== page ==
Sourcing suppliers and how to avoid procurement pitfalls

We’ve all seen those two-line messages on LinkedIn, calling out for recommendations to help source suppliers to quote for a product or service. The company is in a hurry and wants a quick response, and it seems to be that whoever comes back with the cheapest price or shortest lead time will secure the purchase order and it’s job done.

Time and time again, Alliance Procurement Solutions is called in to deal with the fallout of flimsy agreements, unfulfilled orders and supplier relationships that have turned sour because due diligence wasn’t applied from the outset.

No business can afford the amount of damage this could do to its brand and bottom line when the result of cutting corners in procurement comes back to bite you. And now there is  more pressure that ever before to build more resilient supply chains following the global disruption of Covid and more recently the fallout of Brexit.

There couldn’t be a better time to reassess how you source your suppliers, but more importantly how you source the right ones for your business.

Businesses continue to struggle with impact of Covid-19 across all areas of their operation, and within this mix procurement is perhaps one of the hardest hit functions as supply chains are still reeling from the shockwaves and there are fast-changing production requirements.

When companies have to respond quickly to changing requirements, the temptation is to rush decisions and cut corners in the name of expedience, but in our experience this is just a false economy and can prove a lot more costly in the long run.

We are aware of a company which required goods for an important project. When sourcing a supplier its focus was entirely on cost. It placed a purchase order with a supplier which offered a cheap price for goods it believed had already been sourced. The business cut corners and failed to complete any detailed due diligence. Months went by with no goods delivered and the business finally discovered that nobody at the supplier knew anything about the order. The cost of that delay was huge and could easily have been avoided had due diligence highlighted gaps in the contract review process.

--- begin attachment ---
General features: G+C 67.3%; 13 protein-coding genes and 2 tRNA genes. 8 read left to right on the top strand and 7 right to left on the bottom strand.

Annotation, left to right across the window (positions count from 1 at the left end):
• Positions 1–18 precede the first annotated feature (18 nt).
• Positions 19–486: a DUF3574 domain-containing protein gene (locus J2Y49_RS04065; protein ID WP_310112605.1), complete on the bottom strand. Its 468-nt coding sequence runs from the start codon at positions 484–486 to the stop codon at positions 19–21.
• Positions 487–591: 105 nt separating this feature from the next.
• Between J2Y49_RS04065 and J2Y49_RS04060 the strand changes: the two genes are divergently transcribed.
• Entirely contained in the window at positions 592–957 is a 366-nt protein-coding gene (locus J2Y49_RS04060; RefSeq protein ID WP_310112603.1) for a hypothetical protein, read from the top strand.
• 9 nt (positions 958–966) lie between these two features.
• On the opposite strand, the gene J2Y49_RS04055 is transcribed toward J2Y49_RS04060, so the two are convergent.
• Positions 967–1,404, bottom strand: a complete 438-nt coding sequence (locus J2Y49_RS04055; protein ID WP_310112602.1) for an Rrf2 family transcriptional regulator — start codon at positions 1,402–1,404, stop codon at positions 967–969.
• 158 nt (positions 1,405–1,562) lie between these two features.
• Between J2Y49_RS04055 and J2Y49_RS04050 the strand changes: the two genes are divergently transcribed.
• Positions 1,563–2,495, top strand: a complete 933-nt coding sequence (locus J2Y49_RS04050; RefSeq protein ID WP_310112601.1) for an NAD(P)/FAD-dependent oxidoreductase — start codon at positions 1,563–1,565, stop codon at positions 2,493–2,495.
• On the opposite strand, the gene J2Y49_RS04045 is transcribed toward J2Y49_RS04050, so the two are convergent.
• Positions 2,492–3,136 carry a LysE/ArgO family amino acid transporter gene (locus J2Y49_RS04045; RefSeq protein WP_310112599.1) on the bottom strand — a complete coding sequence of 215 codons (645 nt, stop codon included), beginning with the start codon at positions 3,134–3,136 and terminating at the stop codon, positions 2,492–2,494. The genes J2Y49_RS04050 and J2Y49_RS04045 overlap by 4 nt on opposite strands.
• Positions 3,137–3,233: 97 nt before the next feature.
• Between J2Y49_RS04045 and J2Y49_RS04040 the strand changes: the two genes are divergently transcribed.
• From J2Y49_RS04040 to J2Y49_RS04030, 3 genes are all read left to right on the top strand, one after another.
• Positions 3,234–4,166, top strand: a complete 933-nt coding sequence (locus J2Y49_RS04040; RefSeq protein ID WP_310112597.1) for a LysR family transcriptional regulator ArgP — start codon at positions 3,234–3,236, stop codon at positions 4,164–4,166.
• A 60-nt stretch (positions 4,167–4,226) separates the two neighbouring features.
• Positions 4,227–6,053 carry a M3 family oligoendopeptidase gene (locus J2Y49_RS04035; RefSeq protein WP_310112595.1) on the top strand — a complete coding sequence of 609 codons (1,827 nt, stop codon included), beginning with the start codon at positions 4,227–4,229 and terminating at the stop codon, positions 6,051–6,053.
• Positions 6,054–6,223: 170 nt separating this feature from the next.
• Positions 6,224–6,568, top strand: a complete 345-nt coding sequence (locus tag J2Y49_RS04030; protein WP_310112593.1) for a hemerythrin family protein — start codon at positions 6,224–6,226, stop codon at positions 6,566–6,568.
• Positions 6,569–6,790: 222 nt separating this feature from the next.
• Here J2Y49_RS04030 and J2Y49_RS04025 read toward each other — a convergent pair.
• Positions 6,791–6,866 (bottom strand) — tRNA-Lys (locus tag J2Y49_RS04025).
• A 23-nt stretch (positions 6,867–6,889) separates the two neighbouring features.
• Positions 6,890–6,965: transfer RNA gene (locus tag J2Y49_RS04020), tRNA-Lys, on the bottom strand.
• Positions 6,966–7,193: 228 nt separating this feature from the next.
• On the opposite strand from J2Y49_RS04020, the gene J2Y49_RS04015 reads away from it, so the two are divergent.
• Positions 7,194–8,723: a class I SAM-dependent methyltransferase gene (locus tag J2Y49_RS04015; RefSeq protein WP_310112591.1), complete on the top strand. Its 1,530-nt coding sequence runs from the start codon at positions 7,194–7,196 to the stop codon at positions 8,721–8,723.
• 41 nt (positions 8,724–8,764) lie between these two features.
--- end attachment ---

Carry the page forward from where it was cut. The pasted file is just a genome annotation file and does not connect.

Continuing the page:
Counting the cost

The lesson is that quick fixes have long-term consequences. When businesses are under pressure it is tempting to make snap decisions but failing to carry out due diligence can prove very costly and could even jeopardise the business.

Without proper vetting, clear selection criteria and a detailed specification, businesses expose themselves to all kinds of dangers. Before you know it, suppliers fail to deliver and orders can’t be fulfilled, quality is compromised, or it turns out the supplier is involved in unethical practices which has a devastating impact on your reputation.

The time saved in not doing the groundwork is far outweighed by the cost of getting it wrong. For many manufacturing companies, around half of their revenue is tied up in their supply chain and without managing procurement effectively it is impossible to build resilience. Put simply, supplier selection is a matter of risk management and who can afford to take careless gambles on the future of their operation in the current climate?

Managing risk

All this can be avoided if you are prepared to take step back and give procurement the respect it deserves. To future-proof your business, it is critical that you get back to basics to the basics of supply chain management. Top tips include:

    • Before approaching suppliers, draw up a comprehensive specification which details exactly what you are looking for and what success looks like.
    • Create a level playing field on which all suppliers have a chance to succeed. Be transparent about your expectations and offer everyone feedback. The more collaborative and open you are, the greater your chance of finding the right supplier.
    • Ask yourself whether a supplier shares your values and ethics. If not, you could be exposing your business to unnecessary risk and the relationship is unlikely to be successful.
    • Focus on total capabilities rather than just price and lead time.


You have to commit time and effort to any successful relationship. Get to know your suppliers and give them the time to get to know you. You are interdependent and need to invest in a long-term partnership. Build due diligence into your systems, processes and culture and supplier selection will no longer be such a risky and onerous task.

We hope you’ve found this information useful, if you have any questions or would like further help or advice, please contact us on 0330 311 2601 or

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